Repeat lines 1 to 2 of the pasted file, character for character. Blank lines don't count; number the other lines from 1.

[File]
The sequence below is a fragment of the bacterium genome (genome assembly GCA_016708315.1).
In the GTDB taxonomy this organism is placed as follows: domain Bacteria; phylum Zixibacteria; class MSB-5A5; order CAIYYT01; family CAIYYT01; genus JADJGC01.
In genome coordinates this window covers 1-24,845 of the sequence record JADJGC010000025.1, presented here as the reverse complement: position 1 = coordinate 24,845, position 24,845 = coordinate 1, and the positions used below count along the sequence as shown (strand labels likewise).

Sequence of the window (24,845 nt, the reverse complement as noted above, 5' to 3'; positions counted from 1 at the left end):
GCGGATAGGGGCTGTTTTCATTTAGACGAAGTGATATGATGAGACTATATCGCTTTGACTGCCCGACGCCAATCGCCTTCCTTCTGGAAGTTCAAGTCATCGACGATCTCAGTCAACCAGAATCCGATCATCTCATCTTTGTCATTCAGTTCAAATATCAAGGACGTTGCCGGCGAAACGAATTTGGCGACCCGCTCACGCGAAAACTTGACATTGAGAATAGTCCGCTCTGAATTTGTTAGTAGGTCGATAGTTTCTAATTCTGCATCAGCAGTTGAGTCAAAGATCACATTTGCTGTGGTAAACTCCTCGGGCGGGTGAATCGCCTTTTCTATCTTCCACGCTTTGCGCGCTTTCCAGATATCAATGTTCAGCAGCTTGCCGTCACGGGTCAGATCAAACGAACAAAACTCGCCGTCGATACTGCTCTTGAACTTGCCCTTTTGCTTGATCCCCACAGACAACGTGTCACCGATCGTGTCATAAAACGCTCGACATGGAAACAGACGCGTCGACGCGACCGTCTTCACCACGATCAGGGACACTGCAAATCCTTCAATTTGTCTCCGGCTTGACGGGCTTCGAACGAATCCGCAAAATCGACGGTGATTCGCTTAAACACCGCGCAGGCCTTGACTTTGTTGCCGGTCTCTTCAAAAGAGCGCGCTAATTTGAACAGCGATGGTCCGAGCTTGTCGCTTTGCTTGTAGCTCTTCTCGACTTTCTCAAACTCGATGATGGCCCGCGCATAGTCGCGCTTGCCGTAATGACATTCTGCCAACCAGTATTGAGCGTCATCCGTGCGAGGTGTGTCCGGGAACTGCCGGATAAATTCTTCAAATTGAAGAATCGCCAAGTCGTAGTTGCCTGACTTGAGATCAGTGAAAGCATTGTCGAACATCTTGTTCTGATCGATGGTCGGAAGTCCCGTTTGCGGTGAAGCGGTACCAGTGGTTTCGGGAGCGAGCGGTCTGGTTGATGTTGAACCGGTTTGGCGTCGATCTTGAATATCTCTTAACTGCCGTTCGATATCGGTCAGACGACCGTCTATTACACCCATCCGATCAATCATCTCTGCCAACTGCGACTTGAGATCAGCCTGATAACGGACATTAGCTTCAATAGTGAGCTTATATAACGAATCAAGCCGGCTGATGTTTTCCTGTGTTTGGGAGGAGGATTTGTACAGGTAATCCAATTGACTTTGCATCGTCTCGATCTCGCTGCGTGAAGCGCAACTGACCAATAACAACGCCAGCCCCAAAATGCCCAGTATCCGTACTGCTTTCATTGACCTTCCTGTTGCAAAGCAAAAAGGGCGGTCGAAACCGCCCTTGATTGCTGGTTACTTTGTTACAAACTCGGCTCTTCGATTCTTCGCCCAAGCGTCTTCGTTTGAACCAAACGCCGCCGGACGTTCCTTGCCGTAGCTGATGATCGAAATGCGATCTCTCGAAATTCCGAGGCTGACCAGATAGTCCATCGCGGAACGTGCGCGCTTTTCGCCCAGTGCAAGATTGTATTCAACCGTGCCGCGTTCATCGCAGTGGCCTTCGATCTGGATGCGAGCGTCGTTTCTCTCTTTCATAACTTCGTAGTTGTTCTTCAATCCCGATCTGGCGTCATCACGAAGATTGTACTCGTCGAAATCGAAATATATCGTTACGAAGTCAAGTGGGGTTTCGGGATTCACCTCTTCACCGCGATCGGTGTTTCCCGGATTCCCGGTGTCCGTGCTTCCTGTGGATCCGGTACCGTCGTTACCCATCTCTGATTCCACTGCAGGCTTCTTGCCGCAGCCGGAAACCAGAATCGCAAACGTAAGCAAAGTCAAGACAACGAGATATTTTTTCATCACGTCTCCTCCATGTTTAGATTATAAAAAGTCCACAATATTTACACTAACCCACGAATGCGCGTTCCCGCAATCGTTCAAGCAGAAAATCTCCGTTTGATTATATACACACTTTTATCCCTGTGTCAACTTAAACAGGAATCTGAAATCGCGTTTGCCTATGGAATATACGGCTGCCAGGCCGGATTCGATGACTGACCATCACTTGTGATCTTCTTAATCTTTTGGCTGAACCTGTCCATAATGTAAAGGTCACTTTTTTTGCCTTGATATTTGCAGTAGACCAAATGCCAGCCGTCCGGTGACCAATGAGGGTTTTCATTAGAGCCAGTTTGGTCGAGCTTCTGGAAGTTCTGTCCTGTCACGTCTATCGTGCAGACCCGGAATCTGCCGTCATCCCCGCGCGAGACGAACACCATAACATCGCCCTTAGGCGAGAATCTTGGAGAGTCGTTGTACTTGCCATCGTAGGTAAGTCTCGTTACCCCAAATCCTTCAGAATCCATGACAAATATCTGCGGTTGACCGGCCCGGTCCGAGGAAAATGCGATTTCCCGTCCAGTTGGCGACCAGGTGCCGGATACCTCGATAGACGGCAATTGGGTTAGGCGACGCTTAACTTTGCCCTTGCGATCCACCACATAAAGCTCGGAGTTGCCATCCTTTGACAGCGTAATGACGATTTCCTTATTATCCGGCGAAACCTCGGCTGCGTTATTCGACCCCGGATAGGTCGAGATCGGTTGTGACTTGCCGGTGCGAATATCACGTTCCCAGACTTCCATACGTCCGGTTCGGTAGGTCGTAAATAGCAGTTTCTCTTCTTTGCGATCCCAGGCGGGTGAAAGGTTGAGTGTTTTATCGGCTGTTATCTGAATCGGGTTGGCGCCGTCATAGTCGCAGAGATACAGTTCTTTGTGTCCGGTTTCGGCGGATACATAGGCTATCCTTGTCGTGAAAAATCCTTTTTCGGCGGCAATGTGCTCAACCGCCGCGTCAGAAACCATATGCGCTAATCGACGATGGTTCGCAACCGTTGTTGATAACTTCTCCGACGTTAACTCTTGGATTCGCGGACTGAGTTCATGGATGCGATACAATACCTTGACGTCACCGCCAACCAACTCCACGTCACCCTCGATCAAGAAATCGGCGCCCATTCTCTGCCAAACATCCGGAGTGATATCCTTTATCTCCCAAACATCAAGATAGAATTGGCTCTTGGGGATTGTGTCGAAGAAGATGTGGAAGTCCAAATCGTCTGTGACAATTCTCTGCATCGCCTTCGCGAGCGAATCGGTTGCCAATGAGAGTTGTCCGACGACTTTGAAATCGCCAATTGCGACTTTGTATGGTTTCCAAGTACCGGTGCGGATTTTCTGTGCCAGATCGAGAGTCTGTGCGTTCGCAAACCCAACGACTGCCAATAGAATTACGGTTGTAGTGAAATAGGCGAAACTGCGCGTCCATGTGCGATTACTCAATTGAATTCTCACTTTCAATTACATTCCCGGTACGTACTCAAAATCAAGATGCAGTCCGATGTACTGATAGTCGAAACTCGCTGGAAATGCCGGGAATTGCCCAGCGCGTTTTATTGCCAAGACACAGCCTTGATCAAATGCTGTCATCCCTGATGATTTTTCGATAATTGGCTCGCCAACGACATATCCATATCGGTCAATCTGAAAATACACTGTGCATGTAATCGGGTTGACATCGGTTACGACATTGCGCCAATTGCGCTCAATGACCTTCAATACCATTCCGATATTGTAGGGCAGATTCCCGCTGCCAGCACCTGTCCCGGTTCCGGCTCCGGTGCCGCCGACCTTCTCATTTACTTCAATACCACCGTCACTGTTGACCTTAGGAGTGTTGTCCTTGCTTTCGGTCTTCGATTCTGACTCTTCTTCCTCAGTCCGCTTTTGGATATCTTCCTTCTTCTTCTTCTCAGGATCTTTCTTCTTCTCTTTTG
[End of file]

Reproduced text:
The sequence below is a fragment of the bacterium genome (genome assembly GCA_016708315.1).
In the GTDB taxonomy this organism is placed as follows: domain Bacteria; phylum Zixibacteria; class MSB-5A5; order CAIYYT01; family CAIYYT01; genus JADJGC01.